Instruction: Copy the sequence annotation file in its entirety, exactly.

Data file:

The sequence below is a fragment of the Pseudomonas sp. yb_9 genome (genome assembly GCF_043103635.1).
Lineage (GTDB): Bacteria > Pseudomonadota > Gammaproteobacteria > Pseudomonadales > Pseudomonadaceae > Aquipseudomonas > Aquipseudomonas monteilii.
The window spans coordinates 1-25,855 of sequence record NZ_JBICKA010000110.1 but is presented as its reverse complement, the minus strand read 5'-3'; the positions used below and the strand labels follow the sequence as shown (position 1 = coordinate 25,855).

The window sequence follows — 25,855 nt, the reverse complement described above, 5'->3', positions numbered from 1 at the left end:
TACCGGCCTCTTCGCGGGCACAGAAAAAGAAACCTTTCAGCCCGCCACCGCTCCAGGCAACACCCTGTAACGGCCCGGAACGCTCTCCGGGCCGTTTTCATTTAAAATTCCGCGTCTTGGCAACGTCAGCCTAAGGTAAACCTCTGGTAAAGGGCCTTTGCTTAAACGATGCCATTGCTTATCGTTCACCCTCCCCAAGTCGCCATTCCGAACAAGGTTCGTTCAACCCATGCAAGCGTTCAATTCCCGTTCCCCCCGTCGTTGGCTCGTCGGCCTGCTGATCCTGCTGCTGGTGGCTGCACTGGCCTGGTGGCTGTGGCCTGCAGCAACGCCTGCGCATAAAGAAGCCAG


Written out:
The sequence below is a fragment of the Pseudomonas sp. yb_9 genome (genome assembly GCF_043103635.1).
Lineage (GTDB): Bacteria > Pseudomonadota > Gammaproteobacteria > Pseudomonadales > Pseudomonadaceae > Aquipseudomonas > Aquipseudomonas monteilii.
The window spans coordinates 1-25,855 of sequence record NZ_JBICKA010000110.1 but is presented as its reverse complement, the minus strand read 5'-3'; the positions used below and the strand labels follow the sequence as shown (position 1 = coordinate 25,855).

The window sequence follows — 25,855 nt, the reverse complement described above, 5'->3', positions numbered from 1 at the left end:
TACCGGCCTCTTCGCGGGCACAGAAAAAGAAACCTTTCAGCCCGCCACCGCTCCAGGCAACACCCTGTAACGGCCCGGAACGCTCTCCGGGCCGTTTTCATTTAAAATTCCGCGTCTTGGCAACGTCAGCCTAAGGTAAACCTCTGGTAAAGGGCCTTTGCTTAAACGATGCCATTGCTTATCGTTCACCCTCCCCAAGTCGCCATTCCGAACAAGGTTCGTTCAACCCATGCAAGCGTTCAATTCCCGTTCCCCCCGTCGTTGGCTCGTCGGCCTGCTGATCCTGCTGCTGGTGGCTGCACTGGCCTGGTGGCTGTGGCCTGCAGCAACGCCTGCGCATAAAGAAGCCAG